Sunday, September 27, 2009

Recession Breeds Start Ups

As the worst global downturn since the 1940s forces companies around the world to cut staff, more and more people are thinking about starting their own business.

Mohammed Al Maskari (pictured), Director General, Knowledge Oasis Muscat (KOM) and organizer of the annual TKM – Ernst & Young Big Business Idea Competition says: “Striking out on your own in such times might seem risky but if you’re sitting on a great business idea then perhaps you should give it a go. In a downturn, competition dwindles and office space, stock and advertising become cheaper. In fact, downturns often encourage creativity. For instance, Apple, Microsoft and Facebook were all recession start-ups.”

Launched four years ago, the goal of the annual business plan competition is to encourages ground breaking innovation and problem solving – challenging Omani entrepreneurs to make a real difference through developing new markets and making a sustainable profit.

Working on developing accounting software for the finance sector; creating SMS search engines; and developing web page templates, this year’s selected finalists, will deliver five minute elevator pitches to an audience of 150 invited guests at the Grand Hyatt Hotel on October 13. “The gala dinner is always very exciting and highly entertaining,” smiles KOM’s Director General.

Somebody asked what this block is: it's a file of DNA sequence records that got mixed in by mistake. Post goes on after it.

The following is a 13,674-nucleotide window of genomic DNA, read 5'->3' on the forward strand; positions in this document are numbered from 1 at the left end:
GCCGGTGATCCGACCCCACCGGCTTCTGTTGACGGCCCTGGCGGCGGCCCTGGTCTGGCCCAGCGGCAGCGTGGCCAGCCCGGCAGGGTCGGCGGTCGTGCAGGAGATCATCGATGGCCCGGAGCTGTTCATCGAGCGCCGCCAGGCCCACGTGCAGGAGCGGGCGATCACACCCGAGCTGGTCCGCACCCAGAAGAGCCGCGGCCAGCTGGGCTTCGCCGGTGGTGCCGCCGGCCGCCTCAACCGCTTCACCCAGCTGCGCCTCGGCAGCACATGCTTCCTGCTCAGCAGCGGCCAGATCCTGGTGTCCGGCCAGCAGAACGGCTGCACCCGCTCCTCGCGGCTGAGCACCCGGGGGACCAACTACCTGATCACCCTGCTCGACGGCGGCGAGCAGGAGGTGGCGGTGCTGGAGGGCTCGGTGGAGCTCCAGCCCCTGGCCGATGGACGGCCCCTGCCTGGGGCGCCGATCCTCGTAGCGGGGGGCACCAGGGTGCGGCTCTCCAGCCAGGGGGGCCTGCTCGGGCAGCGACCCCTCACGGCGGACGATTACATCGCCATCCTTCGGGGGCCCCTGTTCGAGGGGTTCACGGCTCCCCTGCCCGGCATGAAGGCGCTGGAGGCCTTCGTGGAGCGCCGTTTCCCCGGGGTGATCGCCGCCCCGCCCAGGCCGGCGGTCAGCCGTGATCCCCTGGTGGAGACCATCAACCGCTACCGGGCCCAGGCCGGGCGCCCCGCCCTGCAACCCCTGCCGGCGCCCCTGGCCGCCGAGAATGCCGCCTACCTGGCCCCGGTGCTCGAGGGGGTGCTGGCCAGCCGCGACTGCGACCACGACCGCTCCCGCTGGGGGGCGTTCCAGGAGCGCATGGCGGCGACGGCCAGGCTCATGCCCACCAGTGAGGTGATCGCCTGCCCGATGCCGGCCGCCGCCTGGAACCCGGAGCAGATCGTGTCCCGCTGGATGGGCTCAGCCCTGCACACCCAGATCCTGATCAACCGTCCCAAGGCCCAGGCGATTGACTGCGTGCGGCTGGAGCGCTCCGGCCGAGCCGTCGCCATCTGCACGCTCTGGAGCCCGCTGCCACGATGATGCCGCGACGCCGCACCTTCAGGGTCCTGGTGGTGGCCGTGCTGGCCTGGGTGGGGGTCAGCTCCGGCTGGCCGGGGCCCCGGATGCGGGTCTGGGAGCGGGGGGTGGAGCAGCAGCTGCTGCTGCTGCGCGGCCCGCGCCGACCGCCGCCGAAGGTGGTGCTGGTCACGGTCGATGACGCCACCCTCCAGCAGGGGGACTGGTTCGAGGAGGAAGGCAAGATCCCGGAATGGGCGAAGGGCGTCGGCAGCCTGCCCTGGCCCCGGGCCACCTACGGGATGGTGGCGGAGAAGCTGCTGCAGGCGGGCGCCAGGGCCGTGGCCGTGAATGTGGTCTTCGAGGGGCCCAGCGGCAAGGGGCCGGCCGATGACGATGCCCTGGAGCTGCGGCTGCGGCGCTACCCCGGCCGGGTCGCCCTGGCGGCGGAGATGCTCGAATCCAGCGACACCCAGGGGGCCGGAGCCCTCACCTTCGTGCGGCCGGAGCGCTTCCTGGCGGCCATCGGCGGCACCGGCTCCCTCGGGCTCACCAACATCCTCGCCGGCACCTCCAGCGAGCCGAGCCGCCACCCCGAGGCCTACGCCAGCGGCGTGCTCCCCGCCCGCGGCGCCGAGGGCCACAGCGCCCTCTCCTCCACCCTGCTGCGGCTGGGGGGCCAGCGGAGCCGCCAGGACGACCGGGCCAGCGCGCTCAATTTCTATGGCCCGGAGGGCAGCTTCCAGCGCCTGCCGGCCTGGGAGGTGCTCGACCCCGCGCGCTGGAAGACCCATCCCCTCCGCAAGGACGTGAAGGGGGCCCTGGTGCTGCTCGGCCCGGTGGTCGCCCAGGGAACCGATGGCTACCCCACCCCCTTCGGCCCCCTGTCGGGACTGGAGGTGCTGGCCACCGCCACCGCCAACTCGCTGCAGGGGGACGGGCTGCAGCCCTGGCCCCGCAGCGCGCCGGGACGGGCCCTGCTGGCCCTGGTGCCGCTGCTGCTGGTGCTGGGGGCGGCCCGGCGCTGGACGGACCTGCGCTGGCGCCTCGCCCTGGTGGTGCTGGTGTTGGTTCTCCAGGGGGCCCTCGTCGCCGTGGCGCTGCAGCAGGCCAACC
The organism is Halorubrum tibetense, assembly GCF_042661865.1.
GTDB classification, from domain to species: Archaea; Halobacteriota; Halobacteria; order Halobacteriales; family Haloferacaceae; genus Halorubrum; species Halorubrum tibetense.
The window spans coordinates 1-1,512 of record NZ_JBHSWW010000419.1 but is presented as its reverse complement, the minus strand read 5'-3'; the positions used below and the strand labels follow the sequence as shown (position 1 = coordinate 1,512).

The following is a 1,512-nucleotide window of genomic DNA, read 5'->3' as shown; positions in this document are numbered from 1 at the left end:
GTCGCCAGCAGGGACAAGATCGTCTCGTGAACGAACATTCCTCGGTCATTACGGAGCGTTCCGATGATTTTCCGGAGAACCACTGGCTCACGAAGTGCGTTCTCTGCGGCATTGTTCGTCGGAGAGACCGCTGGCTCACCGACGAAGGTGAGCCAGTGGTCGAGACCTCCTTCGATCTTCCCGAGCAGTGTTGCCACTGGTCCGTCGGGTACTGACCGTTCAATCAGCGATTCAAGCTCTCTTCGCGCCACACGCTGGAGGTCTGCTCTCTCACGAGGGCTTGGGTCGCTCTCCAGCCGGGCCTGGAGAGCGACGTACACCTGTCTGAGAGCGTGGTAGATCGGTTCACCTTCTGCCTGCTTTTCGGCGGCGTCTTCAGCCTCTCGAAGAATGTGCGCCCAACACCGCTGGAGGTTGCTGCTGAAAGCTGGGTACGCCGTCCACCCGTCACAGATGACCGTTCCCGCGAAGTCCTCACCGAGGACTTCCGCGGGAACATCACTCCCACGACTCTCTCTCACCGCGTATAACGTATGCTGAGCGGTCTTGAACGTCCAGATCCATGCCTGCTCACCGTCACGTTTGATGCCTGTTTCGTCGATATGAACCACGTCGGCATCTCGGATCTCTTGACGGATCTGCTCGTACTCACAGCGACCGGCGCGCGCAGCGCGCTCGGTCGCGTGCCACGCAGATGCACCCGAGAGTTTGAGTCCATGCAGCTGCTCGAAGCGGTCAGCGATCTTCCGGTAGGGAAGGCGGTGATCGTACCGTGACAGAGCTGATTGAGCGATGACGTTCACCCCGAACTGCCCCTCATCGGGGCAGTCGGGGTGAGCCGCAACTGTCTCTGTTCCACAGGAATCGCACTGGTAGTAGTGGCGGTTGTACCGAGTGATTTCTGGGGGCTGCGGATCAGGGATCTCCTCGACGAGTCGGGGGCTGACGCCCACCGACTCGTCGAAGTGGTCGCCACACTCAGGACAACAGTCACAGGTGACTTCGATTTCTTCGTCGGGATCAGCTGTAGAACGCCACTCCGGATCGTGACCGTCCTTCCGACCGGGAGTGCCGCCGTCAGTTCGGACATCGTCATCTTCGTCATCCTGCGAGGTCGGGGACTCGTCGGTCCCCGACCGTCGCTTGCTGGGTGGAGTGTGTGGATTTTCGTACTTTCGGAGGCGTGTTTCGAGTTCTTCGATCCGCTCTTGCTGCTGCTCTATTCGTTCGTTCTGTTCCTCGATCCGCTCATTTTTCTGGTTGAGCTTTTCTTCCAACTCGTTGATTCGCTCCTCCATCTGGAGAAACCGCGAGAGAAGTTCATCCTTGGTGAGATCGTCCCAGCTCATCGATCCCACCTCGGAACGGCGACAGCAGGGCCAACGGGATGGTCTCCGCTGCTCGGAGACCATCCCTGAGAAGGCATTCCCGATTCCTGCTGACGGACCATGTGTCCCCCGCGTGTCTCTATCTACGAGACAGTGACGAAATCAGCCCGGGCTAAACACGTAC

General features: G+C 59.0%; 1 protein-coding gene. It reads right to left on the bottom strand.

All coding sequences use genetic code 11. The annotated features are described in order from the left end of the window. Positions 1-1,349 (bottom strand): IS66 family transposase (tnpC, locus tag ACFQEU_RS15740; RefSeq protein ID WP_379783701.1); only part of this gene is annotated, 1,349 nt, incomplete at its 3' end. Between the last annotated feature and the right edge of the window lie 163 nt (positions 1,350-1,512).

The winners of this year’s competition will take about six months to get their business up and running, by which time the world is expected to have climbed out of recession and consumers should have a new-found confidence. “It’s a great time to strike out with a new business,” suggests Mohammed Al Hinai, TKM Co-ordinator.

Surprisingly, a recession can provide opportunities for business start-ups. “When the recovery begins,” suggests Al Maskari, “people and companies start to spend and look for suppliers. Those new businesses that have made their names known through good marketing during the downturn will certainly be noticed."

Rayan Al Kalbani of Mazoon Environmental & Technical Services and former winner of the Big Business Idea Competition says: “It’s important to keep things simple and not to get carried away with your plans before you know they’re going to work. During the start-up phase, it can be easy to make over-optimistic forecasts, and there can be serious consequences for your business if your projections aren’t realistic.”

The young entrepreneur goes on to say: “Starting a business in an incubator like TKM is a marvelous opportunity. Since winning the competition and setting-up, the incubator staff have been amazing. They’ve arranged a series of mentor sessions for me, they’ve been brilliant.”

As far as advising local entrepreneurs, Al Maskari believes: “It’s all about getting thoughts onto paper and looking at the viability of the business idea. This is where business plan competitions like ours play such an important role.”

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